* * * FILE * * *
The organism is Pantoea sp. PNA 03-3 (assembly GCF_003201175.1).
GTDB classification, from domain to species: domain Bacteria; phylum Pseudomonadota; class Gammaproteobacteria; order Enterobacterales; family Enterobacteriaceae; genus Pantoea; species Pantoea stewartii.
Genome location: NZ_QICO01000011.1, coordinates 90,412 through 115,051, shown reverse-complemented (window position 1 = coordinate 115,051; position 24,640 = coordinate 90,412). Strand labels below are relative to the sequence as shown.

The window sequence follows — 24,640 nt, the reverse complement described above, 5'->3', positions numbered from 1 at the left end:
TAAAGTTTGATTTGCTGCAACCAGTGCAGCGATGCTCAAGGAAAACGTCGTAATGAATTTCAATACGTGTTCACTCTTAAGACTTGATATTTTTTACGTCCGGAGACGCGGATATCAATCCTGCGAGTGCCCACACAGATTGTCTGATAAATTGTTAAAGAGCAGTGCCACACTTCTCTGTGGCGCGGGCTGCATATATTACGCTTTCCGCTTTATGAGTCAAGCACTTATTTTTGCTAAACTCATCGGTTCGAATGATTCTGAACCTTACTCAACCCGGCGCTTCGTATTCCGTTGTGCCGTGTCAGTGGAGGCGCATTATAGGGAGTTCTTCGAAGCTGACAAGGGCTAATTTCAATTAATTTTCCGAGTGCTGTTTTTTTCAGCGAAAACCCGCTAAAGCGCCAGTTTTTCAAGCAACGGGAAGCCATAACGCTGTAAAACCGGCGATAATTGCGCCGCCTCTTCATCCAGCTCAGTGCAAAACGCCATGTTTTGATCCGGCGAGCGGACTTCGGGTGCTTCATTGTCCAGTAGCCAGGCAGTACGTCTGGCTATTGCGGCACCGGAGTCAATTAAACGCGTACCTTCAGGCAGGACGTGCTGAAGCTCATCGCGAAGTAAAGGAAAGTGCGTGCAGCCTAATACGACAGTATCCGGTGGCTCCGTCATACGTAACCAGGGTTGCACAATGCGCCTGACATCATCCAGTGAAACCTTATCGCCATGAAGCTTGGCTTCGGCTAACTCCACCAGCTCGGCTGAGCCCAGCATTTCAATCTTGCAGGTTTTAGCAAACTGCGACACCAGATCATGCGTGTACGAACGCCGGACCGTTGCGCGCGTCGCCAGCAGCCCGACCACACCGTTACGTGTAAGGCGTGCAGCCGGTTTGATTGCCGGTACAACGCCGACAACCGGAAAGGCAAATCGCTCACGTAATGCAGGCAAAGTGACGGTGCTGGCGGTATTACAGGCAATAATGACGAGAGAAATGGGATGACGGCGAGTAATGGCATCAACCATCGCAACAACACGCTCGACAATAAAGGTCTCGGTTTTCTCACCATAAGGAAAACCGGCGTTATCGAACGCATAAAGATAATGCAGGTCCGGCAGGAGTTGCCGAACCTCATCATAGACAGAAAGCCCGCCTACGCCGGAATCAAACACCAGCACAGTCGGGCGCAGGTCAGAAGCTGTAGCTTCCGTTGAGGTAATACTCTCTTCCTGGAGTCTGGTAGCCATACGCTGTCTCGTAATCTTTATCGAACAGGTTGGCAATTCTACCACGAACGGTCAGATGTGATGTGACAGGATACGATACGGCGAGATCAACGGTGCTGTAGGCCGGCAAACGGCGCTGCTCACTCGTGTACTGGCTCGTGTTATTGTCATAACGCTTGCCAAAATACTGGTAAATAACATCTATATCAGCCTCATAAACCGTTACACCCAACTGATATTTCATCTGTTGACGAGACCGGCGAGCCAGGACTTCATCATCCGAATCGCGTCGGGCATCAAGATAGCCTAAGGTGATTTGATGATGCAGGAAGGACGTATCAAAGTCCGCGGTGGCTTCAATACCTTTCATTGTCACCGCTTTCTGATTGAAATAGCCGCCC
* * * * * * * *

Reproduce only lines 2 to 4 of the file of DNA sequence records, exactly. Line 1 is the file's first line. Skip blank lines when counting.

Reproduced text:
GTDB classification, from domain to species: domain Bacteria; phylum Pseudomonadota; class Gammaproteobacteria; order Enterobacterales; family Enterobacteriaceae; genus Pantoea; species Pantoea stewartii.
Genome location: NZ_QICO01000011.1, coordinates 90,412 through 115,051, shown reverse-complemented (window position 1 = coordinate 115,051; position 24,640 = coordinate 90,412). Strand labels below are relative to the sequence as shown.

The window sequence follows — 24,640 nt, the reverse complement described above, 5'->3', positions numbered from 1 at the left end: